Russia said eyeing eastern Ukraine push; Kiev targets graft

Russia said eyeing eastern Ukraine push; Kiev targets graft

Russia said eyeing eastern Ukraine push; Kiev targets graft

Russia is mustering its military might in the Luhansk region of Ukraine, officials said Wednesday, in what Kiev suspects is preparation for an offensive as the first anniversary of Moscow’s invasion approaches.

Also Wednesday, President Volodymyr Zelensky’s government continued its crackdown on alleged corruption with the dismissal of several high-ranking officials, prominent lawmaker David Arakhamia said.

Zelensky was elected in 2019 on an anti-establishment and anti-corruption platform in a country long gripped by graft. The latest allegations come as Western allies are channeling billions of dollars to help Kiev fight Moscow and as the Ukrainian government is introducing reforms so it can potentially join the European Union one day.

Ukraine's Security Service said on the Telegram messaging app that an operation on Wednesday targeted “corrupt officials who undermine the country’s economy and the stable functioning of the defense-industrial complex.” It identified one as a former Defense Ministry official accused of embezzling state funds through the purchase of nearly 3,000 bulletproof vests that would inadequately protect Ukrainian soldiers.

Summing up the day's focus on fighting corruption, Zelensky declared in his nightly video address Wednesday: “We will not allow anyone to weaken our state.”

On the battlefront, a Russian missile destroyed an apartment building and damaged seven others in the eastern Donetsk provincial city of Kramatorsk late Wednesday, killing at least three people and wounding at least 20, police said. Rescuers were searching the rubble for other victims. Russia has frequently attacked apartment buildings during the war, causing civilian casualties, although the Kremlin often denies such reports.

Zelensky used the attack to press again for more Western weapons: “No goal other than terror,” he said on Facebook. “The only way to stop Russian terrorism is to defeat it. By tanks. Fighter jets. Long-range missiles.”

Elsewhere, the Kremlin’s forces were expelling residents near the Russian-held parts of the front line so they can't tell Ukrainian artillery forces about Russian troop deployments, Luhansk Gov. Serhiy Haidai said.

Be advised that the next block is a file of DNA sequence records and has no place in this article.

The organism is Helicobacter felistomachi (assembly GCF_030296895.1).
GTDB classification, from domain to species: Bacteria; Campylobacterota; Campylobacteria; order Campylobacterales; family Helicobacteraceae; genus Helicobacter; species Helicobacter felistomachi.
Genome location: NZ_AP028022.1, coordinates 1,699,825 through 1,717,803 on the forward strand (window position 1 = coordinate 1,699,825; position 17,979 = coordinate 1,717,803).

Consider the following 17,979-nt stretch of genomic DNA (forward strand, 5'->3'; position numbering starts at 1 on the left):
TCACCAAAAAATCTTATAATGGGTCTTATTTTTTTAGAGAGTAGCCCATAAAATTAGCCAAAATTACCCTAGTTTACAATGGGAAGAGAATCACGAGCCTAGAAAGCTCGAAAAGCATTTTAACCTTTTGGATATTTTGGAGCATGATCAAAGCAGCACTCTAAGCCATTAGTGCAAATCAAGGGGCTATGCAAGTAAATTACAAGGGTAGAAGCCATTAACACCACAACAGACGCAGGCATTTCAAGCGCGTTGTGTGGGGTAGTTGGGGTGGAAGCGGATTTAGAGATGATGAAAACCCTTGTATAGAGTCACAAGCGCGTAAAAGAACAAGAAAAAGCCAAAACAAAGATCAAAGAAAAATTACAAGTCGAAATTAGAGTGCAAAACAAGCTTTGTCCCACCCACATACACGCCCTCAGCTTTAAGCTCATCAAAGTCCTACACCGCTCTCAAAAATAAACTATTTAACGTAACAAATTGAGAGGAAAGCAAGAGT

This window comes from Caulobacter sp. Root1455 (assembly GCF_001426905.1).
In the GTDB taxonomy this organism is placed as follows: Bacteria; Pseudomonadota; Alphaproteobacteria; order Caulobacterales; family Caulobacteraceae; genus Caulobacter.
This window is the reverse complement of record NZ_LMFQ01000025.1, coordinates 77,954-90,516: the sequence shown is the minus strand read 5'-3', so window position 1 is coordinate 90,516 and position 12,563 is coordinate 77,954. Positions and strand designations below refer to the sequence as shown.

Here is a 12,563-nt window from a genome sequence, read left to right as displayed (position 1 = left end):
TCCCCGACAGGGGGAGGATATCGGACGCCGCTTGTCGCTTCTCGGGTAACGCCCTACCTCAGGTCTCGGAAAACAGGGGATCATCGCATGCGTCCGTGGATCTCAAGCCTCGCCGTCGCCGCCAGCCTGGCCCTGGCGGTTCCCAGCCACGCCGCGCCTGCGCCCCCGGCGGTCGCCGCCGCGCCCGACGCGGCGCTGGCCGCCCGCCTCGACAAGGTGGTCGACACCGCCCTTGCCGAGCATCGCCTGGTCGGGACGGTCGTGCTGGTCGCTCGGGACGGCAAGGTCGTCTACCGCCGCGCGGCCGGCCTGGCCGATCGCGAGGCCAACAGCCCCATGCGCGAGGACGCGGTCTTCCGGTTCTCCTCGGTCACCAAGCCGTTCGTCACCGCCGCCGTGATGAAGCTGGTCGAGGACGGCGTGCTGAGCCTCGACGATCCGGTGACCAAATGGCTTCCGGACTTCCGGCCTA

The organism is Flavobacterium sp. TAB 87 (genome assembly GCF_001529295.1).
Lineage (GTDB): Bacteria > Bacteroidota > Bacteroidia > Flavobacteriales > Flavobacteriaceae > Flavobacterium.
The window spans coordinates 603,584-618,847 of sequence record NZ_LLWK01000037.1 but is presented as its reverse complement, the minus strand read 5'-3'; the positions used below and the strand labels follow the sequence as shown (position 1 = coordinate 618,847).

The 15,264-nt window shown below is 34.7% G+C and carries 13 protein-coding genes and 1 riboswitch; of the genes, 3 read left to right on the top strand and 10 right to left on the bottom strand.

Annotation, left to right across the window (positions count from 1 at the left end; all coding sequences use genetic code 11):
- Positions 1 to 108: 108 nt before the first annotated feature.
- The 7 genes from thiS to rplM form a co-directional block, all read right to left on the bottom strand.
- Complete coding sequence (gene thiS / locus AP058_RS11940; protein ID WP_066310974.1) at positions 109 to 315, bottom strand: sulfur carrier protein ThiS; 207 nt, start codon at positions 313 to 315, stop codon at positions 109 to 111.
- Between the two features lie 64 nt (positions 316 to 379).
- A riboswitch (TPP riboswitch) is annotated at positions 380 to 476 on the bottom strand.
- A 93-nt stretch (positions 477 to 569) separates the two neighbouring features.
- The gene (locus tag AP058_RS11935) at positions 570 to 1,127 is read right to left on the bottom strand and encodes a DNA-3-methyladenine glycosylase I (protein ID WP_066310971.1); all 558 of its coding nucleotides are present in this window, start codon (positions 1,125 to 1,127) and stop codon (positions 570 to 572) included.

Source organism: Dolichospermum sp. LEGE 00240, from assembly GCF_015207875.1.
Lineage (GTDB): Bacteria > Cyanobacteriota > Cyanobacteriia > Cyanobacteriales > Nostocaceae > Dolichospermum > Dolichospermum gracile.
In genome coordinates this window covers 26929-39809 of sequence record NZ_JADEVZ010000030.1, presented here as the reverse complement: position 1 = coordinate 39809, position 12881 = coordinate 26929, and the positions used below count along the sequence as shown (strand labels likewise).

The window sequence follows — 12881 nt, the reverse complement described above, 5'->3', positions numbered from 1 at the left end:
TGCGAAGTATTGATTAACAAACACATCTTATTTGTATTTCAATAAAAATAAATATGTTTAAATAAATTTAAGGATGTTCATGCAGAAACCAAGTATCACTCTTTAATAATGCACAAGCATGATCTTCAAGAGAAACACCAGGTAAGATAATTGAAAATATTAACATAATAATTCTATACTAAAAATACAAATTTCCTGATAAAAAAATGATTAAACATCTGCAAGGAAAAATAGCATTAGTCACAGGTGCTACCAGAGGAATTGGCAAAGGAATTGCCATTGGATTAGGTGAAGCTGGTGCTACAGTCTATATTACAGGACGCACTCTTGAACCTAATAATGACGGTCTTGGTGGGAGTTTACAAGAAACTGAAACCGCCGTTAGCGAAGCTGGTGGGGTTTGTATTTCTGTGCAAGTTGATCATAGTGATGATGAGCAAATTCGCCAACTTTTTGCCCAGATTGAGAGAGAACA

“There is an active transfer of (Russian troops) to the region and they are definitely preparing for something on the eastern front in February,” Haidai said.

The Institute for the Study of War predicted “an imminent Russian offensive in the coming months.” Some predict it will coincide with the invasion anniversary on Feb. 24.

The General Staff of the Armed Forces of Ukraine reported Wednesday that Russia was also concentrating in neighboring Donetsk province, especially in its bid to capture the key city of Bakhmut.

Donetsk and Luhansk provinces make up the Donbas, an industrial region bordering Russia that President Vladimir Putin identified as a goal for takeover from the war’s outset and where Moscow-backed separatists have fought Ukrainian forces since 2014.

Russian shelling of Bakhmut, from which most residents have fled while others shelter in cellars, killed at least five civilians and wounded 10 on Tuesday, Ukraine’s presidential office said.

Donetsk Gov. Pavlo Kyrylenko posted images of the shelling aftermath, showing huge black holes in residential buildings in the embattled city, reporting that Russia is deploying more troops.

Donetsk was one of four provinces that Russia illegally annexed in the fall, but controls only about half of it. To take the remaining half, Russian forces have no choice but to go through Bakhmut, the only approach to bigger Ukrainian-held cities. Russian forces have been trying for months to capture Bakhmut.

Moscow-installed authorities in Donetsk claimed Russian troops are “closing the ring” around the city. But the Wagner Group, a Kremlin-controlled paramilitary group headed by businessman Yevgeny Prigozhin, on Wednesday denied that Bakhmut was encircled. “When the city is taken, you will certainly know about it,” Prigozhin said in an online post.

Ukraine is keen to secure more Western military aid to fend off much larger Russian forces. It has already won pledges of tanks and now wants more.

Kremlin spokesman Dmitry Peskov described media reports about planned new U.S. military assistance to Ukraine as “a direct path to inciting tensions and taking the escalation to a new level.”

“It will require additional efforts on our part, but it won’t change the course of events,” he told reporters.